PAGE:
Last week Jim talked about the unglamorous but important topic of distribution channels. It’s one of the “4 Ps” (“placement”), but many marketers and smaller companies don’t think about it as often as they should. It’s potentially the most important strategy in your arsenal.
When you sell a physical product, it’s easy to keep distribution strategy and channels at the top of the priority list. You may have a direct sales team, a network of resellers & VARs, a retail presence, a catalog and/or an e-commerce website.
But what about distribution channels for services?
Most services firms in the U.S. are small businesses under $1 million in revenue. Many are caught in the E-Myth — the founders are working in the business with little time to work on the business. And when you’re stuck in the E-Myth, it’s tough to find time to lead your company to hyper-growth.
For these services businesses, a new distribution channel can be just the ticket. The opportunities may not be obvious, but they’re there when you apply your creativity.
Strategies for Building Distribution Channels for Services Companies
As you think about expanding your distribution channels, focus on your typical customers. Here are some questions to get you started:
1. List other products or services your customers use.
- What problem are your customers trying to solve when they buy from you?
- Are there complementary services or products that come before or after they join you?
- What else may be on your decisionmaker’s plate at the time they buy from you?
2. Find organizations who already have access to your prospects. Think broadly about
- Media they consume (online content, podcasts, industry publications, newspapers, etc.)
- Services they subscribe to
- Consultants or vendors they work with
- Companies they buy from regularly
- Organizations they belong to
- Events they attend
The organizations you’ve listed are potential distribution partners or channels for you!
Examples of Services Distribution
Here are a few case studies to inspire you as well.
Strategy #1: Buck tradition
Logoworks uses a non-traditional distribution strategy for their industry with enormous success.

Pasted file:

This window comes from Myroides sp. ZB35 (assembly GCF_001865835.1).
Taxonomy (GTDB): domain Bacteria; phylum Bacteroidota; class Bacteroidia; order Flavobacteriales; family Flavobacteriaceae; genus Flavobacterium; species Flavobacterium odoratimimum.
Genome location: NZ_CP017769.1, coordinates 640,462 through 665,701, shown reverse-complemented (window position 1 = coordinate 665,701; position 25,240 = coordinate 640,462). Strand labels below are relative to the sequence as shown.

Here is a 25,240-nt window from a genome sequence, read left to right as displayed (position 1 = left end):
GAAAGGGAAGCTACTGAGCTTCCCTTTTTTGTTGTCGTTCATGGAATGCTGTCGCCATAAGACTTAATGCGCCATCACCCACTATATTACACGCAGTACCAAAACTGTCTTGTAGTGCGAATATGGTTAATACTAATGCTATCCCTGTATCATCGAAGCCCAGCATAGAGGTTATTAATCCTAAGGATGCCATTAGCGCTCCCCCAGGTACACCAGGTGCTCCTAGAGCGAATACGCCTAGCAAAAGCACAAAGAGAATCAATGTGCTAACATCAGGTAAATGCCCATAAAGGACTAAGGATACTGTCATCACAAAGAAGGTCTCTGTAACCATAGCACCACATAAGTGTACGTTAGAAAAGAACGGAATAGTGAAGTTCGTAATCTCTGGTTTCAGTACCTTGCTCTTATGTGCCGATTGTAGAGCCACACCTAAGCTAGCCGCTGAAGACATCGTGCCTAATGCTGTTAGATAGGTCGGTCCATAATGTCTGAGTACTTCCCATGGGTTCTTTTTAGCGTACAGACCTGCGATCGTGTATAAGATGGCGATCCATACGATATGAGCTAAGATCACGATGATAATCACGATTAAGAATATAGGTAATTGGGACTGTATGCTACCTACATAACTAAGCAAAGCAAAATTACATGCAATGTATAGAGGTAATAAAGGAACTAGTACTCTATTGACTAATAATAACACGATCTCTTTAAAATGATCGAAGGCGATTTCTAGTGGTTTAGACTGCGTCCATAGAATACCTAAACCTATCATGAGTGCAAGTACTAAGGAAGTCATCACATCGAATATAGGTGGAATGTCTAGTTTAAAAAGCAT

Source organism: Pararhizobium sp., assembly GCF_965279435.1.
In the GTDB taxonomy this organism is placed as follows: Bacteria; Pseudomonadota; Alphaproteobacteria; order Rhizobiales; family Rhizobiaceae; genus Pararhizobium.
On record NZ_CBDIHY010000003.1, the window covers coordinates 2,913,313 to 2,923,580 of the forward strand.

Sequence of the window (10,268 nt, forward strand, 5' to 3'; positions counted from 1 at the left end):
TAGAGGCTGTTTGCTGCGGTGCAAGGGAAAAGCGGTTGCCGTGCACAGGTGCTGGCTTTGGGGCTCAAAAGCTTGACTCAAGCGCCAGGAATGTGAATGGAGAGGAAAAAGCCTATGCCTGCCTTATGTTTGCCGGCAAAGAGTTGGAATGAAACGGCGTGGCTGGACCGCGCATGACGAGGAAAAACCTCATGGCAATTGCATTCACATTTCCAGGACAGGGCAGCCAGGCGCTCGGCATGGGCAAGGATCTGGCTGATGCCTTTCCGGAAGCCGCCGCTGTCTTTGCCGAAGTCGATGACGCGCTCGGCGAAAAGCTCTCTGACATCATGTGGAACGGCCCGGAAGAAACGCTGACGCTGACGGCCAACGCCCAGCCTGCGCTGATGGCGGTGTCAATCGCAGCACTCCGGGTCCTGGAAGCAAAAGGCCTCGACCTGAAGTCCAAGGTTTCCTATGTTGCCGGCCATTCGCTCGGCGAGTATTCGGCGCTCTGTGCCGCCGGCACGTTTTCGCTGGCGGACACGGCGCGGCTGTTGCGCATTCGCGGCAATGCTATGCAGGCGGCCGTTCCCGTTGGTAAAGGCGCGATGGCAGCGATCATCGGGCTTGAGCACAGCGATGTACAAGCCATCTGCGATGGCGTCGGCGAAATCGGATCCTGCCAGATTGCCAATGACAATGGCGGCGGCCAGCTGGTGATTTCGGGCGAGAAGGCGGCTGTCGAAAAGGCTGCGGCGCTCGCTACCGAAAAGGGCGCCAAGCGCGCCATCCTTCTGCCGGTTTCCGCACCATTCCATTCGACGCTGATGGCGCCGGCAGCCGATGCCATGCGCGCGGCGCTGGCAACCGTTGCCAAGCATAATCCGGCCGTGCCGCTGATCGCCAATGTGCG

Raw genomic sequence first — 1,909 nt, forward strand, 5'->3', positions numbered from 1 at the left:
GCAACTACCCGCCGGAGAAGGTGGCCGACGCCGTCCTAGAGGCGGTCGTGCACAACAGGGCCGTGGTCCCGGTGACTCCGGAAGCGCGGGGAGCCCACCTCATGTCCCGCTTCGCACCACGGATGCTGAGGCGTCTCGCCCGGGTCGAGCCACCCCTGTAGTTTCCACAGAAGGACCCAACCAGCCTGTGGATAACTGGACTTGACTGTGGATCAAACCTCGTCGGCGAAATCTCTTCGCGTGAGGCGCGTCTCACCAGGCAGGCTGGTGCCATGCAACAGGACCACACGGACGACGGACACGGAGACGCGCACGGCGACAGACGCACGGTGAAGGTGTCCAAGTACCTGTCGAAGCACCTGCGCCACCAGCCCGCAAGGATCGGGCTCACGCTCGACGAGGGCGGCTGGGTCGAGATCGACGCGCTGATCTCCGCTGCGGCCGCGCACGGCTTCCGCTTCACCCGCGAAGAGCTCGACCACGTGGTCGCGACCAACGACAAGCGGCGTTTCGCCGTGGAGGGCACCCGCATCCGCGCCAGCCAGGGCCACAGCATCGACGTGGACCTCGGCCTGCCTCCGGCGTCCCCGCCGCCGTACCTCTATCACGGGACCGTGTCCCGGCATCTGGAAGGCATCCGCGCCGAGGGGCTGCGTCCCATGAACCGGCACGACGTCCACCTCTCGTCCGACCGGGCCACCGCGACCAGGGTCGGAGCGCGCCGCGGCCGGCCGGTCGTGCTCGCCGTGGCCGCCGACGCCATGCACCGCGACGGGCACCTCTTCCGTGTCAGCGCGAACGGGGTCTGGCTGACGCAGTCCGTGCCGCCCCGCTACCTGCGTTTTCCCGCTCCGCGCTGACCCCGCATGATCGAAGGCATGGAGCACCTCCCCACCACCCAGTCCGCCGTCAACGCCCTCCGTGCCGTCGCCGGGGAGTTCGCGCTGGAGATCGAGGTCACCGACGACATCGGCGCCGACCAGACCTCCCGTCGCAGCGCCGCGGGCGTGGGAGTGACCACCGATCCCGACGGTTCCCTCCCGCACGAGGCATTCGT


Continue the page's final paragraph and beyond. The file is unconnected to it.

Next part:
There are thousands of graphic designers & firms in every city. They compete for the same business and it’s difficult to gain leverage over their time.
Instead of setting up shop and knocking on local doors, Logoworks distributes their design services via the internet. They use search engine marketing (both organic and paid search), online ad campaigns and ongoing online publicity to gain clients all over the world. It’s possible for them because they also distribute their product – logo designs – via the web.
This distribution strategy also gives them a more compelling value proposition: operational efficiency. By using a pool of virtual designers, Logoworks is able to provide clients multiple design options at a much lower cost than a traditional firm.
Their internet distribution model has been extremely successful, and this spring, H-P acquired the company. Why? H-P wants to use the Logoworks offering as a value-add to their small-business customers.
That’s a smart distribution strategy.
Strategy #2: Hang out with your customers
Here’s another distribution option: partner with a company whose customers need your service.
Let’s say you’re launching a new tech support service. You could knock on doors and market your services locally. Or you could raise millions and spend it on marketing, physical locations and overhead.
Instead, Geek Squad partnered with Best Buy to offer their services right inside their stores. When Best Buy sells a computer, customers know that Geek Squad can service it if they have any problems. They even promote the Geek Squad brand in the parking lot.
This partnership was so successful that Best Buy acquired Geek Squad in 2002.
Companies that create software widgets can find great success partnering with bigger software companies that have a critical mass of users.
Jigsaw founders Jim Fowler and Garth Mouton were a pair of high-tech sales pros frustrated with the amount of time they spent searching for contact information. So they created Jigsaw, an online directory of more than five million business cards.
Now they needed access to salespeople, so they joined Salesforce.com’s App Exchange program, offering their service to any Salesforce user.
Salesforce.com is a major distribution channel for Jigsaw, giving them access to tens of thousands of potential customers.
They’re now one of the 10 top App Exchange applications.
How about a non-technical case study? Consider all of the vendors who provide service via Home Depot.
When you hand over your credit card for granite countertops, flooring or a new garage door, you don’t have to DIY. Home Depot will sell you installation services if you need them, but they don’t provide those services directly.
Instead, they have teams of subcontractors in each market to perform those jobs. Home Depot is a distribution partner for those contractors, giving them access to a large pool of customers who need their services right now.
Get Serious About Distribution!
Developing a new distribution strategy, then creating and managing the program can be tough work – particularly if you’re a service company with limited resources.
But if you’re looking for new ways to gain leverage and build your business, take a serious look at your distribution strategy. You can start small with a single partnership and work up from there.
Still reading? I must have hit on something valuable! How does your company think about distribution? Have you considered new strategies in the last year? What’s worked and what hasn’t? Please share your thoughts in the comment area below.
If you’d like more hands-on guidance, we have guided templates to walk you through the steps of building your distribution channels for services as well as free distribution channel planning tools in our marketing planning and management app.